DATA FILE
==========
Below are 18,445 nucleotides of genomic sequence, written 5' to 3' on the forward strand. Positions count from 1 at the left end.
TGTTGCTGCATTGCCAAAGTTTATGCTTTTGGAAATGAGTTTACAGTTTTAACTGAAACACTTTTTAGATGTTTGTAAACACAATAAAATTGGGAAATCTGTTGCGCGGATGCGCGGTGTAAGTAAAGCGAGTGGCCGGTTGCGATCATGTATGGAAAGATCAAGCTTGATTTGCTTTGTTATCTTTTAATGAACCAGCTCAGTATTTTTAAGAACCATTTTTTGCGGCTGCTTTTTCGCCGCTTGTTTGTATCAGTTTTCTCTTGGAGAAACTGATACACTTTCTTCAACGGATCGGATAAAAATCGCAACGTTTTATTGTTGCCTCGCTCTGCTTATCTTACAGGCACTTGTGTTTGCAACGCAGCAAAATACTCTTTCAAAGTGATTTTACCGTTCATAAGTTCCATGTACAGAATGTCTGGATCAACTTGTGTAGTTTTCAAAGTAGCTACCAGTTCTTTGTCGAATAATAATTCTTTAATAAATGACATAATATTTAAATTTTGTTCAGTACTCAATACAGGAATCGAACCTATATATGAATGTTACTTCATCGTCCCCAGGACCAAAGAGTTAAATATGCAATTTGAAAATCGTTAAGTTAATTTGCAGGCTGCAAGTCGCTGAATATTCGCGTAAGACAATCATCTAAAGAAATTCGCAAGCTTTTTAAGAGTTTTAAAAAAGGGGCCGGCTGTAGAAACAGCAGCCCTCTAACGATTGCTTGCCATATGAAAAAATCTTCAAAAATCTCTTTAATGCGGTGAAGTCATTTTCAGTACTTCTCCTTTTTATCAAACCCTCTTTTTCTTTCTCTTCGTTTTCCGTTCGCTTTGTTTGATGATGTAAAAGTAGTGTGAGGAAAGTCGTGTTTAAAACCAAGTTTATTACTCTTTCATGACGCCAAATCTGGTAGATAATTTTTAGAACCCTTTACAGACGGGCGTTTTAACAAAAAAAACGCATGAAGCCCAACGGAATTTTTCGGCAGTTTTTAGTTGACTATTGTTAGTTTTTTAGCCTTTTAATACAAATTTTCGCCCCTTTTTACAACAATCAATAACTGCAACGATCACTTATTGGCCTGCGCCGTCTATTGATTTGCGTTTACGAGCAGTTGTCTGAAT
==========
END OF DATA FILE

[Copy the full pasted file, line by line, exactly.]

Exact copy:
Below are 18,445 nucleotides of genomic sequence, written 5' to 3' on the forward strand. Positions count from 1 at the left end.
TGTTGCTGCATTGCCAAAGTTTATGCTTTTGGAAATGAGTTTACAGTTTTAACTGAAACACTTTTTAGATGTTTGTAAACACAATAAAATTGGGAAATCTGTTGCGCGGATGCGCGGTGTAAGTAAAGCGAGTGGCCGGTTGCGATCATGTATGGAAAGATCAAGCTTGATTTGCTTTGTTATCTTTTAATGAACCAGCTCAGTATTTTTAAGAACCATTTTTTGCGGCTGCTTTTTCGCCGCTTGTTTGTATCAGTTTTCTCTTGGAGAAACTGATACACTTTCTTCAACGGATCGGATAAAAATCGCAACGTTTTATTGTTGCCTCGCTCTGCTTATCTTACAGGCACTTGTGTTTGCAACGCAGCAAAATACTCTTTCAAAGTGATTTTACCGTTCATAAGTTCCATGTACAGAATGTCTGGATCAACTTGTGTAGTTTTCAAAGTAGCTACCAGTTCTTTGTCGAATAATAATTCTTTAATAAATGACATAATATTTAAATTTTGTTCAGTACTCAATACAGGAATCGAACCTATATATGAATGTTACTTCATCGTCCCCAGGACCAAAGAGTTAAATATGCAATTTGAAAATCGTTAAGTTAATTTGCAGGCTGCAAGTCGCTGAATATTCGCGTAAGACAATCATCTAAAGAAATTCGCAAGCTTTTTAAGAGTTTTAAAAAAGGGGCCGGCTGTAGAAACAGCAGCCCTCTAACGATTGCTTGCCATATGAAAAAATCTTCAAAAATCTCTTTAATGCGGTGAAGTCATTTTCAGTACTTCTCCTTTTTATCAAACCCTCTTTTTCTTTCTCTTCGTTTTCCGTTCGCTTTGTTTGATGATGTAAAAGTAGTGTGAGGAAAGTCGTGTTTAAAACCAAGTTTATTACTCTTTCATGACGCCAAATCTGGTAGATAATTTTTAGAACCCTTTACAGACGGGCGTTTTAACAAAAAAAACGCATGAAGCCCAACGGAATTTTTCGGCAGTTTTTAGTTGACTATTGTTAGTTTTTTAGCCTTTTAATACAAATTTTCGCCCCTTTTTACAACAATCAATAACTGCAACGATCACTTATTGGCCTGCGCCGTCTATTGATTTGCGTTTACGAGCAGTTGTCTGAAT